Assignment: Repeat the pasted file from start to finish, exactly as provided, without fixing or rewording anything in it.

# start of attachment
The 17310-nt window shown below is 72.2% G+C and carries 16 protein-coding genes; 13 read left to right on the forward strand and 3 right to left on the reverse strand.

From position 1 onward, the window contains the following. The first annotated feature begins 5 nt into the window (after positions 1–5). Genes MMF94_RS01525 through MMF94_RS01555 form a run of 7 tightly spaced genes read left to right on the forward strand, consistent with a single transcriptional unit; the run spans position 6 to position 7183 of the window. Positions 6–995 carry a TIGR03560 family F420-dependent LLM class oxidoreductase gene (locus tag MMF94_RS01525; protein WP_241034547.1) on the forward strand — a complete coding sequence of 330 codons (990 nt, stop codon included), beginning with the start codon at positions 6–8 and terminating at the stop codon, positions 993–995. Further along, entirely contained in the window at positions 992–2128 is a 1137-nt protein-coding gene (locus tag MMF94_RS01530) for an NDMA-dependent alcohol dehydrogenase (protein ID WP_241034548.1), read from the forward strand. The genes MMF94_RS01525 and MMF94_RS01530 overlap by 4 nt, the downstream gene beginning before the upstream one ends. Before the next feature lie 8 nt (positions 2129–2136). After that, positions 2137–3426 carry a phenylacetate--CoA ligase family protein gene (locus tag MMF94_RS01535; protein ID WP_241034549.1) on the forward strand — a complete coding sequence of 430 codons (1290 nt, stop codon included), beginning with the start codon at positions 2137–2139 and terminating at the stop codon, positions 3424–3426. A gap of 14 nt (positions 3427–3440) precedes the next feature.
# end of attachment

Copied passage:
The 17310-nt window shown below is 72.2% G+C and carries 16 protein-coding genes; 13 read left to right on the forward strand and 3 right to left on the reverse strand.

From position 1 onward, the window contains the following. The first annotated feature begins 5 nt into the window (after positions 1–5). Genes MMF94_RS01525 through MMF94_RS01555 form a run of 7 tightly spaced genes read left to right on the forward strand, consistent with a single transcriptional unit; the run spans position 6 to position 7183 of the window. Positions 6–995 carry a TIGR03560 family F420-dependent LLM class oxidoreductase gene (locus tag MMF94_RS01525; protein WP_241034547.1) on the forward strand — a complete coding sequence of 330 codons (990 nt, stop codon included), beginning with the start codon at positions 6–8 and terminating at the stop codon, positions 993–995. Further along, entirely contained in the window at positions 992–2128 is a 1137-nt protein-coding gene (locus tag MMF94_RS01530) for an NDMA-dependent alcohol dehydrogenase (protein ID WP_241034548.1), read from the forward strand. The genes MMF94_RS01525 and MMF94_RS01530 overlap by 4 nt, the downstream gene beginning before the upstream one ends. Before the next feature lie 8 nt (positions 2129–2136). After that, positions 2137–3426 carry a phenylacetate--CoA ligase family protein gene (locus tag MMF94_RS01535; protein ID WP_241034549.1) on the forward strand — a complete coding sequence of 430 codons (1290 nt, stop codon included), beginning with the start codon at positions 2137–2139 and terminating at the stop codon, positions 3424–3426. A gap of 14 nt (positions 3427–3440) precedes the next feature.